The Pre-Modern Bible Symposium, in conjunction with an exhibition at the Museum of Texas Tech University, will accompany the conference on Thursday (Oct. 25).
Texas Tech University's Medieval & Renaissance Studies Center will host the 28th annual conference of the Texas Medieval Association. The festivities start Thursday (Oct. 25) with a Pre-Modern Bible Symposium, hosted in conjunction with “Pre-Modern Bibles; From the Dead Sea Scrolls to the Complutensian Polygot Bible,” an exhibition of original manuscripts and facsimiles displayed at the Museum of Texas Tech University.
Frans van Liere and Katherine van Liere from Calvin College will speak at the symposium on the medieval study of the Bible and on the Spanish Renaissance context of the Complutensian Polyglot Bible. A reception and a concert of Spanish Renaissance music from Texas Tech's Collegium Musicum, directed by Angela Mariani, associate professor of musicology in the School of Music will follow the symposium. The symposium, reception and concert will be hosted in the Museum's Helen DeVitt Jones Auditorium and Sculpture Court and are free and open to the public.
“Frans is the best expert in the United States on the medieval study of the Bible and he will be speaking on the tradition of Christian and Hebrew Bible studies,” said John Howe, professor of medieval history in the Department of History at Texas Tech and president of the Texas Medieval Association. “The musical concert after the symposium, featuring Texas Tech's Collegium Musicum, is one of the best ways to hear music of 16th century.”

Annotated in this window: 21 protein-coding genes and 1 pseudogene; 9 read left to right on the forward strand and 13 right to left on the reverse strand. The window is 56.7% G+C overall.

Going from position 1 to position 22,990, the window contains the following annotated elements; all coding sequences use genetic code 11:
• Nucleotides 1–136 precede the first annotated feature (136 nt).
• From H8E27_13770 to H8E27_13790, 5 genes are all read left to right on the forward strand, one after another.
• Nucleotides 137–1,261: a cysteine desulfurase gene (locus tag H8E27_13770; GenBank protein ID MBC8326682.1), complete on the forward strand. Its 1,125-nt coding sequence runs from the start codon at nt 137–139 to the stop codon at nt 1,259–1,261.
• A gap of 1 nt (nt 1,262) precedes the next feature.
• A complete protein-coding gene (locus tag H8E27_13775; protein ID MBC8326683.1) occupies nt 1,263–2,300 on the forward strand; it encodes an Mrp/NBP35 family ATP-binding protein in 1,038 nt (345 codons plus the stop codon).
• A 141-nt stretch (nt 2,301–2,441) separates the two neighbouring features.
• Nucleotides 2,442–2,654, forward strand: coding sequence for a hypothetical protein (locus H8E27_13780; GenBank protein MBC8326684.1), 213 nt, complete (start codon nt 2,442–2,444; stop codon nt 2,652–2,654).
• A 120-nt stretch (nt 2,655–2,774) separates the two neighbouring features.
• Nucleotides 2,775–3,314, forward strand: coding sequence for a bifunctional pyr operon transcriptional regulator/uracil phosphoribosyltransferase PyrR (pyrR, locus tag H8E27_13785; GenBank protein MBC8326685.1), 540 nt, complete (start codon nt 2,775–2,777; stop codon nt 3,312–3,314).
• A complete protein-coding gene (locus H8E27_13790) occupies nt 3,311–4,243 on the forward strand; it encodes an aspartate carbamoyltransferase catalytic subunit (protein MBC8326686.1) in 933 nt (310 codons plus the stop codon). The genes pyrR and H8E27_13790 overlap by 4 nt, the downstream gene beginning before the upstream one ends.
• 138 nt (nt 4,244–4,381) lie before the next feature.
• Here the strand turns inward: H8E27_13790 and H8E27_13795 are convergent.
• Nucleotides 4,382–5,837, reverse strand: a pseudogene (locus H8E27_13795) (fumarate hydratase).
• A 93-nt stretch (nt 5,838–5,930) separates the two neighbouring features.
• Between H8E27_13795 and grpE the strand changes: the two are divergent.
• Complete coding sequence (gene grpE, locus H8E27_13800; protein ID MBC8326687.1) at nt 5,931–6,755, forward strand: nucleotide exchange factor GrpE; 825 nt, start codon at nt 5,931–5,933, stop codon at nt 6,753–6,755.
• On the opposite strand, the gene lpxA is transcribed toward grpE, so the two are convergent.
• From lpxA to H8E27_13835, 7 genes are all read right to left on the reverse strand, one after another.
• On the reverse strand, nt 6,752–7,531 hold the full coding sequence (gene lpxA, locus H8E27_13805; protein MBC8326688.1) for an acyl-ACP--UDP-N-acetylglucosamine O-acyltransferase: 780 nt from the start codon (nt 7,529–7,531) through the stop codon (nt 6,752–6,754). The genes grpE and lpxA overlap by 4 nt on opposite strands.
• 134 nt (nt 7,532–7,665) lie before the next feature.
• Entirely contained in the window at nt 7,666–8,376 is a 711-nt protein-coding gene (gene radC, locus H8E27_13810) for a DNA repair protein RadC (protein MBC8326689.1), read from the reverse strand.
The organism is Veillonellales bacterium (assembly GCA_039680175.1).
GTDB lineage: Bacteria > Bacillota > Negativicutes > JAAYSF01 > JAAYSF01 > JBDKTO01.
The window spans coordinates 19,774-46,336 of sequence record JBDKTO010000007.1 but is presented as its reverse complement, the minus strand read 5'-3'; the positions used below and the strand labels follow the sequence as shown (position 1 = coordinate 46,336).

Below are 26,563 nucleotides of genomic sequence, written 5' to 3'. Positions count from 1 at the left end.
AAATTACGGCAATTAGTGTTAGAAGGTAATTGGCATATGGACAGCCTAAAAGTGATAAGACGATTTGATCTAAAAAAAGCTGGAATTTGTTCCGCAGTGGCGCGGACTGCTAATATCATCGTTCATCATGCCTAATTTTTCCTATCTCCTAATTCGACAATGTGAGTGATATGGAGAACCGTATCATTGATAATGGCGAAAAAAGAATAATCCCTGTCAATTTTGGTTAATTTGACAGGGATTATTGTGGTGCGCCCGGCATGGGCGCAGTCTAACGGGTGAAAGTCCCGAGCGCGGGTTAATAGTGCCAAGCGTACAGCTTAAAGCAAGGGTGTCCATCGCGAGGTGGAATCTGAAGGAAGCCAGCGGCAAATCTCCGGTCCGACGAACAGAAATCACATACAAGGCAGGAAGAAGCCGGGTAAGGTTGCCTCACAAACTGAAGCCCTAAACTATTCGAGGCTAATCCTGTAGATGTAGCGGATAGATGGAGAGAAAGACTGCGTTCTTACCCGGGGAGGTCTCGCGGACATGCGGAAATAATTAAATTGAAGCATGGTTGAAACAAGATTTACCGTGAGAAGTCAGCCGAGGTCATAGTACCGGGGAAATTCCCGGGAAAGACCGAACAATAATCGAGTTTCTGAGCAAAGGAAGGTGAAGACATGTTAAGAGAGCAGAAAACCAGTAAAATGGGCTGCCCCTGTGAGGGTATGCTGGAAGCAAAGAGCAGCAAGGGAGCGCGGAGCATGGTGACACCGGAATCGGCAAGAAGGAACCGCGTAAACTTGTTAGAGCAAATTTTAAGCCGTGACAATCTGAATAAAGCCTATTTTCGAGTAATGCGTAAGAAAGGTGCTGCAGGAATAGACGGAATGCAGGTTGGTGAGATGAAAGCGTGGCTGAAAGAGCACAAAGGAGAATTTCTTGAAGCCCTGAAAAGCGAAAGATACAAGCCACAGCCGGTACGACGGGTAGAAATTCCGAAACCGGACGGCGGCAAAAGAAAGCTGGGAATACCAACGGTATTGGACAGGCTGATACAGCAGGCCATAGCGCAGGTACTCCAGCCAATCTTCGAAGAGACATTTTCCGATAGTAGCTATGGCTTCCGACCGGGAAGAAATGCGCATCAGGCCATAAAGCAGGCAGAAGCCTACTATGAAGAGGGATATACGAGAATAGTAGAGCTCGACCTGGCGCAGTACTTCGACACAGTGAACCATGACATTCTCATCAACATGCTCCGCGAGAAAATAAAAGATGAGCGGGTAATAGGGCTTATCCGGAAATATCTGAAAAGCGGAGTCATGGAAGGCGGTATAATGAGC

Tickets are still available at regular and student rates for the final two days of the conference. Friday (Oct. 26) will include sessions covering various topics like medieval food and Arthurian literature. Timothy Graham, director of the University of New Mexico Institute for Medieval Studies, will deliver the keynote lecture, “From Lindisfarne to the Limbourgs: Moments and Movements in Medieval Bible Illumination,” at 10:30 a.m. in the Helen DeVitt Jones Auditorium.
The conference will continue Saturday (Oct. 27) with sessions on topics including Europe at the end of the Middle Ages and a panel for graduate students about teaching the Middle Ages to students. George Greenia, professor emeritus of modern languages at The College of William and Mary, will deliver the keynote lecture, “The Camino de Santiago and Medieval Pilgrim Libraries,” at 10:30 a.m. in room 001 of the English and Philosophy building. The day will end with an off-campus closing reception.
For a full schedule of events and their locations, visit the conference's website.